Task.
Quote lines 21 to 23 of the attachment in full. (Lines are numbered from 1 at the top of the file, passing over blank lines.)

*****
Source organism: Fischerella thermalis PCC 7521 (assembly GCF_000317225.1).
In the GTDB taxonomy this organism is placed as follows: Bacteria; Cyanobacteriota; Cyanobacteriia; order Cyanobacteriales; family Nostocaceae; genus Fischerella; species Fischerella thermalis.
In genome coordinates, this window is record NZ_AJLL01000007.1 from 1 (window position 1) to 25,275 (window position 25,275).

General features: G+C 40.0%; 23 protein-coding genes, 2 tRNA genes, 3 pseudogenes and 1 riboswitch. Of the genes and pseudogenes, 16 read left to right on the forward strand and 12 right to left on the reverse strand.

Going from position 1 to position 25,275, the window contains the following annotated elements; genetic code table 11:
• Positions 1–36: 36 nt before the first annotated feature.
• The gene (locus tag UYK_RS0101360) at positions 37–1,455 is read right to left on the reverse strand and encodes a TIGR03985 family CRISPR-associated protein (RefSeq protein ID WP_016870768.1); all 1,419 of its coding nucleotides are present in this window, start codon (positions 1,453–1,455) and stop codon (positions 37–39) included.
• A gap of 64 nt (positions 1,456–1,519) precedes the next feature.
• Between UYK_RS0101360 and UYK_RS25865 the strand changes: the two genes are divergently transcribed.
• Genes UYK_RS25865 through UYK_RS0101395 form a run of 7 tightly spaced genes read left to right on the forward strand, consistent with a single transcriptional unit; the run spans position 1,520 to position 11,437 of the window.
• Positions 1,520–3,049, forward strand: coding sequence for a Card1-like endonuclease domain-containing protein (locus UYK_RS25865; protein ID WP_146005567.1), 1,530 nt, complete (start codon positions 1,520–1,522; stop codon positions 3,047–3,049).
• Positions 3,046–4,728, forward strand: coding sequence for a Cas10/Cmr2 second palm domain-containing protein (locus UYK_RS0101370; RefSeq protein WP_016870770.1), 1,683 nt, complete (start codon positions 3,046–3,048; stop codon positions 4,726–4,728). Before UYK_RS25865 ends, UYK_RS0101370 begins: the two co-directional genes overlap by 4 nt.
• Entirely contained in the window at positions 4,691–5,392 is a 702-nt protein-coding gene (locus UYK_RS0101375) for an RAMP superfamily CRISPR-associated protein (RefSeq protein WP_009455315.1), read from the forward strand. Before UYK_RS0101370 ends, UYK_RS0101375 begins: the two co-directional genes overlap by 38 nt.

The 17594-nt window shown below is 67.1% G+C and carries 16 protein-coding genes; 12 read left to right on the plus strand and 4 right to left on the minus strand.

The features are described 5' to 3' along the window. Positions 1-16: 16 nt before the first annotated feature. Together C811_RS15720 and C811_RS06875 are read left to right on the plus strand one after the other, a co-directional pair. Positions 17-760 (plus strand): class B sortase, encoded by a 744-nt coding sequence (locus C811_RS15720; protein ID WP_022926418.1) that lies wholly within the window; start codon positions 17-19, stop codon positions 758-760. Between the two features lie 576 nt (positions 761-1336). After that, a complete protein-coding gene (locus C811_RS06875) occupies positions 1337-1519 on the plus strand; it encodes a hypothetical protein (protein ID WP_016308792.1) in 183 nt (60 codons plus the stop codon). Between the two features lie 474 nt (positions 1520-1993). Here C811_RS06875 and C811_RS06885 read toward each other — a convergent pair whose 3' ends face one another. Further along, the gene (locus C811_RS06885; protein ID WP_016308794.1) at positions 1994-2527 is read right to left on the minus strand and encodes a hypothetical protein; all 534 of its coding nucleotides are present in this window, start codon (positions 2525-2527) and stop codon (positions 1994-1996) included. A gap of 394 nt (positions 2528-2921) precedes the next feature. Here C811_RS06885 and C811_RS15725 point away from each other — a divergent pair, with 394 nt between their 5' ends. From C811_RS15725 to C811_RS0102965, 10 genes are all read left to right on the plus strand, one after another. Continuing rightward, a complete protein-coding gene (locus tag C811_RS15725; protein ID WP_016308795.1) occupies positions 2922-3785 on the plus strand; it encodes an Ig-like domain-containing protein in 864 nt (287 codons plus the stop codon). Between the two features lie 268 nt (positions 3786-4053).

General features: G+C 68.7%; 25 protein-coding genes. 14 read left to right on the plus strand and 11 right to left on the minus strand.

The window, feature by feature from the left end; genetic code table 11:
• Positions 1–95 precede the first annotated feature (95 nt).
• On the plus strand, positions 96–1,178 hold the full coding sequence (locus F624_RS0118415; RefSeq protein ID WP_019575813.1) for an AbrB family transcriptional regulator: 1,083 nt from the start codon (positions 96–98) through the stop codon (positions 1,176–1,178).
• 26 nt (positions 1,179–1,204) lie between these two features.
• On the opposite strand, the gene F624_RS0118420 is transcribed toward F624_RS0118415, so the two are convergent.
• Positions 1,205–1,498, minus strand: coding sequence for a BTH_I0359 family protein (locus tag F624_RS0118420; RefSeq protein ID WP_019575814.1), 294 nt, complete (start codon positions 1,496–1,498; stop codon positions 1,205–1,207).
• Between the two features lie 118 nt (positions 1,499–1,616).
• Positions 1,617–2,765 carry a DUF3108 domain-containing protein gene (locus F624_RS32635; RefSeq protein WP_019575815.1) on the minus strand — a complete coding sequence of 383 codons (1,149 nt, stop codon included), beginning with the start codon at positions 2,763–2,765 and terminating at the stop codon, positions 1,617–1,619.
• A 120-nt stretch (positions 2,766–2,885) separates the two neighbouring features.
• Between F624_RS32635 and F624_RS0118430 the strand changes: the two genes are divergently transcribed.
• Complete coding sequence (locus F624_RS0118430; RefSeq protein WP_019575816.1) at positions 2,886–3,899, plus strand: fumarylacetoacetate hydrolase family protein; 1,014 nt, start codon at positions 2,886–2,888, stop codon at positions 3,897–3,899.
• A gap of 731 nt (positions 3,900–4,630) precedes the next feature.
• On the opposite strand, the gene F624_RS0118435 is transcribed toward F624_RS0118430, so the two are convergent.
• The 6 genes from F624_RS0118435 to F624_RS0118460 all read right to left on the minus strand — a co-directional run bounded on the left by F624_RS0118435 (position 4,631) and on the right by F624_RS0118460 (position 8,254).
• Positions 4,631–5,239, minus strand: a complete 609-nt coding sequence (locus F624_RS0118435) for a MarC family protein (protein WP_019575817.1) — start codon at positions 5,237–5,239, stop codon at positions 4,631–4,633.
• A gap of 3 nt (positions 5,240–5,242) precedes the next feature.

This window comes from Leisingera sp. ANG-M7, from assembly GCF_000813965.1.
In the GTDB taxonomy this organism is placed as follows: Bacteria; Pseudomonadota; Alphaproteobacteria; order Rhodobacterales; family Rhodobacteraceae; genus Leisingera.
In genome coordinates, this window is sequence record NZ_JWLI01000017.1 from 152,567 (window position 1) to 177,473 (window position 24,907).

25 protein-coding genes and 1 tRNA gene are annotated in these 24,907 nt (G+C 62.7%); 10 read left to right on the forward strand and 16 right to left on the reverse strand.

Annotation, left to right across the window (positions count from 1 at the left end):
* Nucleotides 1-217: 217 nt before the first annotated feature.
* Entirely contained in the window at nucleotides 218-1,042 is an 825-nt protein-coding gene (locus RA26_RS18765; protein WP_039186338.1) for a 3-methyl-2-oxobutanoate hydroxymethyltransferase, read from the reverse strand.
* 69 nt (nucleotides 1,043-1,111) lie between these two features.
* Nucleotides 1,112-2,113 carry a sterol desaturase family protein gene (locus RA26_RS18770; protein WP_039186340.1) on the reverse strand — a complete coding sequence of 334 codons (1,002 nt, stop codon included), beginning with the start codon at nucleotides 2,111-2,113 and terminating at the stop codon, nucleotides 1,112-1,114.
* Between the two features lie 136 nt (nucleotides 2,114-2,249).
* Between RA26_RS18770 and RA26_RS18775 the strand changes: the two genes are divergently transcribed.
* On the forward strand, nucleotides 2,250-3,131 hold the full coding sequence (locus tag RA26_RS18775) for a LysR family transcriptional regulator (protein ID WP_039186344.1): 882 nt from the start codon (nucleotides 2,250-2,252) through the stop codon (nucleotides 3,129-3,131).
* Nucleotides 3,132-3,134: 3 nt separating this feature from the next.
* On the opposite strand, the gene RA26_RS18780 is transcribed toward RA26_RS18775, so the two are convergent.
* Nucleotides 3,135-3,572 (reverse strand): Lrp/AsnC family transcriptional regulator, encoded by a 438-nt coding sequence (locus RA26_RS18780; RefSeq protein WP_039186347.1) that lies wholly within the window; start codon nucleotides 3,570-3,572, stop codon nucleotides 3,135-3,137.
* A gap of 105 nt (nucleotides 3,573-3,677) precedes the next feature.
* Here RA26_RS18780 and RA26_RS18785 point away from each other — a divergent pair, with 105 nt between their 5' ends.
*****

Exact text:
• On the opposite strand, the gene F624_RS0118420 is transcribed toward F624_RS0118415, so the two are convergent.
• Positions 1,205–1,498, minus strand: coding sequence for a BTH_I0359 family protein (locus tag F624_RS0118420; RefSeq protein ID WP_019575814.1), 294 nt, complete (start codon positions 1,496–1,498; stop codon positions 1,205–1,207).
• Between the two features lie 118 nt (positions 1,499–1,616).